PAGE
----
Archive for the ‘books’ Category

Went to ALA in Chicago

Friday, July 24th, 2009

Living with a library science graduate student has its perks.

Not Too Crowded

Two weeks ago I went to Chicago to see the big ALA conference. I came by train, armed with a backpack stuffed with clothes etc. And generally made off with the adventure having.

Friday evening I gathered up all the necessaries I had laid out in the living room the night before and stuffed them in my backpack. I walked to the station, a bit less than mile, through the neighboring neighborhoods.

It was the first time I rode in coach on an American train. It was slower and more cramped than the shinkansen, but felt more train-like with it’s conductors calling out the stations and big diesel engines.

I laughed at the Montana advertisement over the door into the terminal. Something like

- Few People Come Here
+ Few People Come Here

I took a taxi to the hotel. It was a little more complicated than I thought it would be because there were quite a few people on the train–significantly more than there were taxis. Also there were taxi barkers or something trying to get tips from people for helping them get a cab. It was a little crazy.

Saturday Morning 8 am

I snuck in to see Gregory Maguire talk about what he has been doing recently among other things. I wish I had taken notes because I don’t really remember much of it now. Depressing.

Afterwards, Sara and I went into the exhibition hall, fittingly called The Stacks. We looked at children’s books for a while and grabbed some galleys…

Did you know you can get free books at ALA?

Sara eventually went off to some official sessions and left me by myself in the stacks, until lunch.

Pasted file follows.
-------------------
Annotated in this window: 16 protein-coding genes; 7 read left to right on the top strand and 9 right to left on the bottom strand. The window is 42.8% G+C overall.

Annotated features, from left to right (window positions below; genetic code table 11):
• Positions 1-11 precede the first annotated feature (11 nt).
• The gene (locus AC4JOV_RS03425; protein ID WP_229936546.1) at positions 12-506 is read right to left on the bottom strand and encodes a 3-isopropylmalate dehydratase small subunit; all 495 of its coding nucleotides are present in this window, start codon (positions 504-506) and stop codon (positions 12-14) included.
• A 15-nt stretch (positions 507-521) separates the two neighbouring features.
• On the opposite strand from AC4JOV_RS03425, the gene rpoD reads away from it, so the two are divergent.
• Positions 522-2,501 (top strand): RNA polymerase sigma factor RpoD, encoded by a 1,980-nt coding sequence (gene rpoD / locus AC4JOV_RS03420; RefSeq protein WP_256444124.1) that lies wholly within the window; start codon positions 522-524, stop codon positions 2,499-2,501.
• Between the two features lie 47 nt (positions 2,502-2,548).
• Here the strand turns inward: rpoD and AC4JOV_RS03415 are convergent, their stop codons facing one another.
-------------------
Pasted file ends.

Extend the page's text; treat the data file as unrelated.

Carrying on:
Initially, I just wandered around. I had this strange suspicion that I would not be able to find an honest to goodness technical software book in the place and I wanted to test that suspicion.(Later I learned that O’Reilly usually shows up, but didn’t this year for some reason)

The reason I wanted to find software books or their lack was that my local public library’s section on software was rather meager and I suspected it had something to do with technical publishers not marketing software books to libraries.

In the end I found a number of technical publishers, but they were mostly peddling their database solutions, and they bring any of their software wares to show off.

Eventually that got boring so I started to talk to the software vendors.

Note: Lunch occurs somewhere in this period.

To summarize:

  • numerous data base vendors
  • ebook peddlers
  • language packages
  • SMS gateway services tailored to libraries
  • And an awkward demo of a set of keyboards intended to facilitate communications between deaf people

Telling people I was not a librarian, but instead a Software Developer sometimes elicited awe or confusion and other times a kind of oh well sort of feeling.

The best bit of the conference for me was the Newbery Caldecott Award Banquet. I shook hands with Neil Gaiman. I was among the 1200. And Sara got her graveyard book signed.

The second best bits were all the shoe conversations:

Shoes | Strange Comment Attractors?

“Whoah, those are crazy shoes.”
“My friend and I were wondering, are those comfortable?”
“Cool Shoes.”

Some Final Links
Integrated Library Systems:
Koha
Evergreen
Ex Libris
Cool Org/Com’s sites
Nolo
NASW

Charles Stross

Friday, May 29th, 2009

Every so often I go through a new author reading phase. Sort of like when your machine learning algorithm adjusts some variables and becomes more exploratory, only less intentional.

Though, saying that I have picked up, the awesome Charles Stross’s work only recently, would be incorrect. I started reading/devouring his works around a year ago. However, recently I found his blog, a list of other works of his and realized that the local library had copies of some of them.

So that is where my free time has been going of late. Merchant Princes, Toast and Glasshouse

The book that started it, though, was the The Atrocity Archives, a Lovecraftian Coldwar-spy-story-ish tale with a sysadmin as the main character. I read it in two days and two sittings. Freaking sweet.

One of my other favorite authors of recent readings(The Graveyard Book was wonderful, of course) also has a penchant for darker stranger dare I say Elder things. Neil Gaiman weaves a good tale, spins a good yarn. And, having won the Newberry, is giving a speech at the ALA conference. Oh, and I am going to see it.

Should be awesome.